This would be a 100% capitalized banking system.  The put sellers would basically be taking the role that today's equity holders take, but with much less volatility because even failed banks usually only have capital shortfalls of a few percentage points of their assets.  In today's system, equity in a failed bank would fall to $0 if the value of assets fell below the value of liabilities.  This system would be more like a money market fund.  A failing bank whose shares had sold at $100 might now sell for $98.  Depositor/shareholders would exercise their puts, and the put sellers would now be shareholders.  The depositor/shareholders wouldn't lose a penny, and they would be free to reinvest their $100 back into the same bank at $98 per share or into another bank.  The main factor determining that decision would be how high the put premium was.  If a lack of confidence led to a run on shares, the bank could recapitalize by buying shares at the market price if that price fell below NAV.  The only losers would be the put sellers.

There could even be a public agency through the Fed that was a major put seller.  This would create a natural method for recapitalizing banks during nominal financial crises, because depositors would buy shares in other banks, and when the Fed funded exercised puts, it would be a natural monetary injection into the system that was automatic and didn't require discretionary decisions about which institutions to support.  Of course, this whole system would work better with some moderate inflation so that share prices tended to have an upward trajectory and exercised puts weren't triggered frequently.

In a way, this wouldn't be much different than today, where the Fed owns a bunch of treasuries and also holds reserves that they pay interest on, and monetary policy comes from managing both of those quantities.  In this system, they would earn income on treasuries they own and on puts they sell, and they would manage the quantities of treasuries and bank shares that they own from exercised puts.  It would sort of be a nationalization of the commercial banking system, because as a put seller, the Fed would basically be taking the risks that current bank shareholders take.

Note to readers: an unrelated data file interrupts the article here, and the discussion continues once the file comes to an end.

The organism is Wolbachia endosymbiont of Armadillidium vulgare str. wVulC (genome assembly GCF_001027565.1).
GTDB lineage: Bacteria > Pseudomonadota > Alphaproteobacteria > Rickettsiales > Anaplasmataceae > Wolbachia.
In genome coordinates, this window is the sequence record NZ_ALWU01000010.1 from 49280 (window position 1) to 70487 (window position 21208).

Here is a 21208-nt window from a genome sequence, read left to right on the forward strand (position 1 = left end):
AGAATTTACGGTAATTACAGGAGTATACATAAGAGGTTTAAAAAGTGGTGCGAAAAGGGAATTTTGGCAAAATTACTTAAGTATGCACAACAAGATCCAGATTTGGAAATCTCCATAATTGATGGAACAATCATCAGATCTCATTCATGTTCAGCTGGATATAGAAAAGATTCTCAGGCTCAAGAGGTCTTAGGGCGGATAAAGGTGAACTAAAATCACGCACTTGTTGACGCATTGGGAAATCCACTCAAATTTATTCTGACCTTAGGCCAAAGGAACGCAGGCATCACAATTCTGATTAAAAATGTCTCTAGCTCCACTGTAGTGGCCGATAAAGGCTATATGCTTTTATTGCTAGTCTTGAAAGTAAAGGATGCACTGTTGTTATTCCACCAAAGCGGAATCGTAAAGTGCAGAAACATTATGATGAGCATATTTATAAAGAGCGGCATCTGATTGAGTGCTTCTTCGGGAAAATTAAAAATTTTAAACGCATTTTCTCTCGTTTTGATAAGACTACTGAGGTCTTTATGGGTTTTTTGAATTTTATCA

Today, banks are induced to take risks because the upside flows to shareholders.  In this system, that upside would still exist, but it would have to be earned through put premiums as income.  Riskier banks could offer shareholders higher dividends, but it would come with higher put premiums.  Maybe seeing that bank share prices rarely declined by more than a couple percentage points, few depositor/shareholders would even bother buying puts.

Since upside profits would be retained by the depositor/shareholders, put sellers would have less potential upside than today's bank shareholders do, but that would also translate into less downside risk.  They would mainly be trading a regular income stream for the occasional shock.  The main regulatory issue there would be how much leverage put sellers would be allowed to utilize when they sold puts.

Anyway, this is all academic.  But, I like to think about these sorts of things using a different rhetorical framework to try to think more clearly about these issues in a way that separates rhetorical factors from real factors.  Limiting ourselves to the rhetorical frameworks we generally accept seems like it leads to limited solution sets and to solutions that solve rhetorical problems when really, what we need are solutions to real problems.

I hope you haven't found this brief post to be a waste of time.  I welcome comments that point out how ill informed this post is.